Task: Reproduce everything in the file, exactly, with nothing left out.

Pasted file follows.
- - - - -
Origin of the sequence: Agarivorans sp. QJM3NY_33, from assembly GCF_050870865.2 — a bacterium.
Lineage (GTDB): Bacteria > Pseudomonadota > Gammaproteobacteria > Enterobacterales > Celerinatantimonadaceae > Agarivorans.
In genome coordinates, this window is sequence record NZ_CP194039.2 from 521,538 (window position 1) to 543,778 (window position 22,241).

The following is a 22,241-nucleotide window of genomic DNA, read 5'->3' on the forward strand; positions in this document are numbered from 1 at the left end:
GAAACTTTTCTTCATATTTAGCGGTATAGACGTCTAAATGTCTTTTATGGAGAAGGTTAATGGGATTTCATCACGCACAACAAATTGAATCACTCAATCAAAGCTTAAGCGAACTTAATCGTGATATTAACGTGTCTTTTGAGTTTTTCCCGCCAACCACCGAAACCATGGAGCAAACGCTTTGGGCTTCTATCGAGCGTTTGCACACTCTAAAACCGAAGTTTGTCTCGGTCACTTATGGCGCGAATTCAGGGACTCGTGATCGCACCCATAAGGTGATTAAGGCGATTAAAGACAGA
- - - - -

Origin of the sequence: Agarivorans sp. QJM3NY_33, from assembly GCF_050870865.2 — a bacterium.
Lineage (GTDB): Bacteria > Pseudomonadota > Gammaproteobacteria > Enterobacterales > Celerinatantimonadaceae > Agarivorans.
In genome coordinates, this window is sequence record NZ_CP194039.2 from 521,538 (window position 1) to 543,778 (window position 22,241).

The following is a 22,241-nucleotide window of genomic DNA, read 5'->3' on the forward strand; positions in this document are numbered from 1 at the left end:
GAAACTTTTCTTCATATTTAGCGGTATAGACGTCTAAATGTCTTTTATGGAGAAGGTTAATGGGATTTCATCACGCACAACAAATTGAATCACTCAATCAAAGCTTAAGCGAACTTAATCGTGATATTAACGTGTCTTTTGAGTTTTTCCCGCCAACCACCGAAACCATGGAGCAAACGCTTTGGGCTTCTATCGAGCGTTTGCACACTCTAAAACCGAAGTTTGTCTCGGTCACTTATGGCGCGAATTCAGGGACTCGTGATCGCACCCATAAGGTGATTAAGGCGATTAAAGACAGA